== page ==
Hike passes with little comment from students

By Gus Bode

The SIU Board of Trustees voted Thursday to increase 2005-2006 tuition by as much as 12.9 percent for some students.

The increase was passed with little criticism from the student body and with only one student speaking during the time allotted for public comments at the board’s meeting, which was held in the Student Center.

Board Chairman Glenn Poshard said he received two e-mails regarding tuition hikes. Chancellor Walter Wender said no students confronted him about the increases since he proposed them at the board’s September meeting.


Ed Ford, the SIUC student representative to the board, voted against the increase. Nonetheless, his vote was not officially counted.

“SIU has historically been a place where those who, for whatever reason might not have been able to get an education some where else, have been encouraged,” Ford said. “My prime concern with cost issues is that as we increase cost, we are starting to cut people out of the equation.”

The increase will affect all students, with the exception of current first-semester freshman, who entered the University under guaranteed rates that are locked in for at least four consecutive years.

Undergraduate students enrolled at the University before this semester will pay a 7.9 percent – or $360 – increase over this year’s tuition rates. Graduates students will pay 12.5 percent more, and law students’ tuition will be 7.9 percent more.

Students who enroll for the first time in fall of 2005 will enter with a four-year, locked-in rate of $5,310, an increase of 7.9 percent over the current freshmen’s locked-in rate.

Amanda Higgins, a junior studying zoology from Centralia, was one of the few students who attended the board’s meeting. Higgins said she didn’t attend the meeting with the intention of addressing the board, but rather to see what others had to say about it.

“I’m already here. I’ve started my classes, and I’m not going to leave,” Higgins said. “It’s just going to be hard for me to pay my bills and pay for tuition. It is hard enough as it is.”


Higgins said she wanted to attend SIUC when she was a freshman, but the University’s rising tuition costs forced her to spend two years at a community college.

“I got accepted, but couldn’t really afford it,” she said. “I really can’t afford it now, but I guess I’ll just put it on the credit card.”

Higgins had to leave the meeting early to attend class and never got to hear public comments. But even if she waited, Higgins wouldn’t have heard much.

Wan Kamal Wan Napi, the president of the International Student Council, was the only student to address the board. His tuition concerns were based solely on non-resident tuition rates, which he said are affecting international enrollment.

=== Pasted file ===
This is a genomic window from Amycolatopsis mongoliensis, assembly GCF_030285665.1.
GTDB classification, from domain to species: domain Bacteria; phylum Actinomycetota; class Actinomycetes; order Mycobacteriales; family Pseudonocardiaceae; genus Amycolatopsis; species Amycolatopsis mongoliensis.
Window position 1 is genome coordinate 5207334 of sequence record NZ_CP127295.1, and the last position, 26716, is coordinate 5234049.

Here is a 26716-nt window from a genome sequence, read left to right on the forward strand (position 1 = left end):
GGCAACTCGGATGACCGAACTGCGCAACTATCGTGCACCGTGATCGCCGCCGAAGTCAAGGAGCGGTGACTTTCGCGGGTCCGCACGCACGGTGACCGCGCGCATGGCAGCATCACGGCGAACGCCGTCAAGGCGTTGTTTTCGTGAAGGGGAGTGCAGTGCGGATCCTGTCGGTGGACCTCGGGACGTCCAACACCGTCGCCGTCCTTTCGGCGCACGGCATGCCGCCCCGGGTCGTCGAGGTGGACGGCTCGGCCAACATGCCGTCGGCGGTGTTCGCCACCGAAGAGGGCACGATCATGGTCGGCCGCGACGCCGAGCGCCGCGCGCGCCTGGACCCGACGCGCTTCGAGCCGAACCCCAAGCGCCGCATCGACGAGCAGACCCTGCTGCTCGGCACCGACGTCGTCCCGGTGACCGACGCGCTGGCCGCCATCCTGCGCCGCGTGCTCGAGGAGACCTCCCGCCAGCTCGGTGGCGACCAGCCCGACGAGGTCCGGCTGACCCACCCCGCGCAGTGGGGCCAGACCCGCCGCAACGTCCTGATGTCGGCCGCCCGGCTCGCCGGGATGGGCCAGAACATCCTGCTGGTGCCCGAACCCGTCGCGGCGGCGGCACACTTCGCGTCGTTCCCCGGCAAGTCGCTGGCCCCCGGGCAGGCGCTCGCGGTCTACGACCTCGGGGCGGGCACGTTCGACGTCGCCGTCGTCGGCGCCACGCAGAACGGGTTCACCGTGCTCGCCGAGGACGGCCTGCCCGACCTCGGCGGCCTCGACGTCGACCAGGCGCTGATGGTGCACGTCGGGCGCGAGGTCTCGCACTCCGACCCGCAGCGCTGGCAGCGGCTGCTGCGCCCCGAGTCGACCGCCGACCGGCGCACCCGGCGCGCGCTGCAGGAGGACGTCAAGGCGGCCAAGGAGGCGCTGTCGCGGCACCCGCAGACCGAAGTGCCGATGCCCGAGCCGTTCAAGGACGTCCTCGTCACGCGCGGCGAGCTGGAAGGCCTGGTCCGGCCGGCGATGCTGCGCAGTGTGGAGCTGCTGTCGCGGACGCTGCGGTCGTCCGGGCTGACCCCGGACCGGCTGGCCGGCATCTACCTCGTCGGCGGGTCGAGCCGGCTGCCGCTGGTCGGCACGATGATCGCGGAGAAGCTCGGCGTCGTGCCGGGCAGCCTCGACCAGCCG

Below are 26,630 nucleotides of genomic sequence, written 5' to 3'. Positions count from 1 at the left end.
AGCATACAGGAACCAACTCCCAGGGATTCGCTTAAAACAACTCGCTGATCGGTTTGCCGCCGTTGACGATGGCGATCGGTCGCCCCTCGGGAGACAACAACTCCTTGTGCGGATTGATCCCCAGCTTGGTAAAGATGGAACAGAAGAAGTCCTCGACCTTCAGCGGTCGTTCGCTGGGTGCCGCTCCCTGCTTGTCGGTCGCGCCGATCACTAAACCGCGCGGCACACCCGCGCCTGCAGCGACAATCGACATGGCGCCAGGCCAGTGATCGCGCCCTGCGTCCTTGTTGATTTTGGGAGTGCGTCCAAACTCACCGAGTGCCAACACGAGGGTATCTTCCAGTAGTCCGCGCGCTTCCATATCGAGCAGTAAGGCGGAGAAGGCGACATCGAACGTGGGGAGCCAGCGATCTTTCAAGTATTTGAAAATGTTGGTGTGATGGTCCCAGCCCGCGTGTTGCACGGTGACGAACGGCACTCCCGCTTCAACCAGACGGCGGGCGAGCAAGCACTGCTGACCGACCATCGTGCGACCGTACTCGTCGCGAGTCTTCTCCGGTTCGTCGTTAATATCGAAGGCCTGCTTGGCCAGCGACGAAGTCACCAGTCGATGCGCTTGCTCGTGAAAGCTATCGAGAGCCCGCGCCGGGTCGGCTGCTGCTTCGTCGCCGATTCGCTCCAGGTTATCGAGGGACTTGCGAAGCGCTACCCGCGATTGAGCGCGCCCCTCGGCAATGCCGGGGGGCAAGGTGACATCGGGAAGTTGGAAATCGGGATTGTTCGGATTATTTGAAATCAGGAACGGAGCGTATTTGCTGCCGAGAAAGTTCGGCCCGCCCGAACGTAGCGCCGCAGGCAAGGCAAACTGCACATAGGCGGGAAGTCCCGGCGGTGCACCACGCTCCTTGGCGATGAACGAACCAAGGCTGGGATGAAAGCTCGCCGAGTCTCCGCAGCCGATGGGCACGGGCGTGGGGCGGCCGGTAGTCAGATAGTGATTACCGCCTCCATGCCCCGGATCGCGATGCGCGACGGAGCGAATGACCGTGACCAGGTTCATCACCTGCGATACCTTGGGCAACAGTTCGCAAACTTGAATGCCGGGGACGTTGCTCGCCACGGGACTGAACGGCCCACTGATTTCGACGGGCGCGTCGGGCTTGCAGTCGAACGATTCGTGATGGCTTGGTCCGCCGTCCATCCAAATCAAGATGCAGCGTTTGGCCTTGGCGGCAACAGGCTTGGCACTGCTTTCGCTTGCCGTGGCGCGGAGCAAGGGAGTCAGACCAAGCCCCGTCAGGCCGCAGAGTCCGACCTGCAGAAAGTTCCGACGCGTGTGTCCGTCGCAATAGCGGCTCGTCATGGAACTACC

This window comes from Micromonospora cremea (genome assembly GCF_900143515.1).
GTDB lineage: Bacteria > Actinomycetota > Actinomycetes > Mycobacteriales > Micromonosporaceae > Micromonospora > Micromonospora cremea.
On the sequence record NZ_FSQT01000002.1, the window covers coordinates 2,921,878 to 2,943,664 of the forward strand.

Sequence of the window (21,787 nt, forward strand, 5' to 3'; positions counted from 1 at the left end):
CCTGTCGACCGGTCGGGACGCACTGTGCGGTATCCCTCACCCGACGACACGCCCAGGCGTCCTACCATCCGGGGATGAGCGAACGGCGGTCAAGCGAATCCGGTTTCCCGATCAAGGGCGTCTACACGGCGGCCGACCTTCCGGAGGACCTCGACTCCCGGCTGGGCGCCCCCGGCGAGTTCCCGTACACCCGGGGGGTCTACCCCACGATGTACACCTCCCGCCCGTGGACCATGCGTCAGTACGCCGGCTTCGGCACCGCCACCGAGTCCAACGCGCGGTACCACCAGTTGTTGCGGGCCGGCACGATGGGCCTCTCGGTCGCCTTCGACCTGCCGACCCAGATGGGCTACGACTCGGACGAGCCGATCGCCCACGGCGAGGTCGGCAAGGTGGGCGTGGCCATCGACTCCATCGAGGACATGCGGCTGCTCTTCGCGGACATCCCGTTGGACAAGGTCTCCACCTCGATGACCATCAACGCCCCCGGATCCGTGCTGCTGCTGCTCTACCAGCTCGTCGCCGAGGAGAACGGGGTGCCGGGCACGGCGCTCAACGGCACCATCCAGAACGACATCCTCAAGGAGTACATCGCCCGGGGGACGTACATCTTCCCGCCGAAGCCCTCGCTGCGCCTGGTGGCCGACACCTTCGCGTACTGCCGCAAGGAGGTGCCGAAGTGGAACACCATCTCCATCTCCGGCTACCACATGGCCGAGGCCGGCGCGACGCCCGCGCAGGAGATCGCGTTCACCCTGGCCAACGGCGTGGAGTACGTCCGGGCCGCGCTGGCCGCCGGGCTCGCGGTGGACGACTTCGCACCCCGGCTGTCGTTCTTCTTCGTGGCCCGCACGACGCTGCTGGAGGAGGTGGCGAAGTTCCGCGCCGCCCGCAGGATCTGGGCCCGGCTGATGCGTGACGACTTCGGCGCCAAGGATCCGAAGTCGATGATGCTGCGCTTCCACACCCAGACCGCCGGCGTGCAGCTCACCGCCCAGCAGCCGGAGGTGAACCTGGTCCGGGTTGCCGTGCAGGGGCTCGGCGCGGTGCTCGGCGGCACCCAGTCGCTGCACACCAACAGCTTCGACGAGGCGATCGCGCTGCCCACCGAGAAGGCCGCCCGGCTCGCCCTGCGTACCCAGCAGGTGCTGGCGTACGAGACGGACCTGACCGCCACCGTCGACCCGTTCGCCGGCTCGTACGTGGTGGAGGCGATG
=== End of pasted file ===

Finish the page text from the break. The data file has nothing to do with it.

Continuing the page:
Non-resident students, which include international students, pay 2.5 percent more than students who are residents of the state of Illinois.

Poshard assured Wan Napi the board would take his account into consideration during future tuition talks.

Vice-Chairman of the board Harris Rowe, who voted for the increase, said he sympathized with the student population.

“Tuition at SIU is an incredible bargain,” he said. “Even so, I have never seen a tuition increase that I liked.”

Brenda Morse, the mother of an SIUC junior, said she regrets the increases, but said the money is well spent.

“I’ll whine and complain, but the bottom line is that my daughter gets a good education here,” said Morse, who works in New Student Programs. “So someway, somehow, dad and I will pay the bill.”

Board member A.D. VanMeter said the increases are unfortunate, but necessary.

“I wish we didn’t have any tuition, I really do,” VanMeter said. “I know how hard it is, but the administration has to weigh the pros and cons.”

Wendler said he does not expect the increase to affect student enrollment, adding that despite tuition hikes, freshmen enrollment is up from the previous year.

Poshard said the board has increased tuition as a last resort – one that has followed continuous state and federal funding cuts.

“If we do not increase tuition, there is no way to protect the quality of education provided to our students,” he said. “It is not something we would have ever chosen to do had we had other options.”

Higgins said she was disappointed in the student body’s apparent apathy.

“I just figured more people would have been interested, would have wanted to say something,” Higgins said. “But I guess they weren’t interested.”